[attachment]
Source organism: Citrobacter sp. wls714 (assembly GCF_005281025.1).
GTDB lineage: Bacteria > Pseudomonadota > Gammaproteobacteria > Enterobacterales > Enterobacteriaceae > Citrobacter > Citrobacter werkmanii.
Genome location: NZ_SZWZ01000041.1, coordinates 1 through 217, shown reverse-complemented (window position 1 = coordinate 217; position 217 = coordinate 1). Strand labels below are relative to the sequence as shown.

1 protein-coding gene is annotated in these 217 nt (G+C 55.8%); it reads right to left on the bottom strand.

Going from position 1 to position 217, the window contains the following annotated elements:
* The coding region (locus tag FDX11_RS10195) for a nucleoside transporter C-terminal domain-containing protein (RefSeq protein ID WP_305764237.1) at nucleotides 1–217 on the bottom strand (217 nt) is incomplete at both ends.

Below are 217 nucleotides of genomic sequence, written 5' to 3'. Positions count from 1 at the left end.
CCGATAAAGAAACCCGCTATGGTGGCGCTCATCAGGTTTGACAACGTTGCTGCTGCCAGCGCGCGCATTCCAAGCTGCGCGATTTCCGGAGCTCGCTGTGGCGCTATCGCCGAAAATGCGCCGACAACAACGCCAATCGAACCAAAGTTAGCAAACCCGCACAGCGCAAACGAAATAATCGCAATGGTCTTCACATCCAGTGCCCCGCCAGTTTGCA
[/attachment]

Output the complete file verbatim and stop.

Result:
Source organism: Citrobacter sp. wls714 (assembly GCF_005281025.1).
GTDB lineage: Bacteria > Pseudomonadota > Gammaproteobacteria > Enterobacterales > Enterobacteriaceae > Citrobacter > Citrobacter werkmanii.
Genome location: NZ_SZWZ01000041.1, coordinates 1 through 217, shown reverse-complemented (window position 1 = coordinate 217; position 217 = coordinate 1). Strand labels below are relative to the sequence as shown.

1 protein-coding gene is annotated in these 217 nt (G+C 55.8%); it reads right to left on the bottom strand.

Going from position 1 to position 217, the window contains the following annotated elements:
* The coding region (locus tag FDX11_RS10195) for a nucleoside transporter C-terminal domain-containing protein (RefSeq protein ID WP_305764237.1) at nucleotides 1–217 on the bottom strand (217 nt) is incomplete at both ends.

Below are 217 nucleotides of genomic sequence, written 5' to 3'. Positions count from 1 at the left end.
CCGATAAAGAAACCCGCTATGGTGGCGCTCATCAGGTTTGACAACGTTGCTGCTGCCAGCGCGCGCATTCCAAGCTGCGCGATTTCCGGAGCTCGCTGTGGCGCTATCGCCGAAAATGCGCCGACAACAACGCCAATCGAACCAAAGTTAGCAAACCCGCACAGCGCAAACGAAATAATCGCAATGGTCTTCACATCCAGTGCCCCGCCAGTTTGCA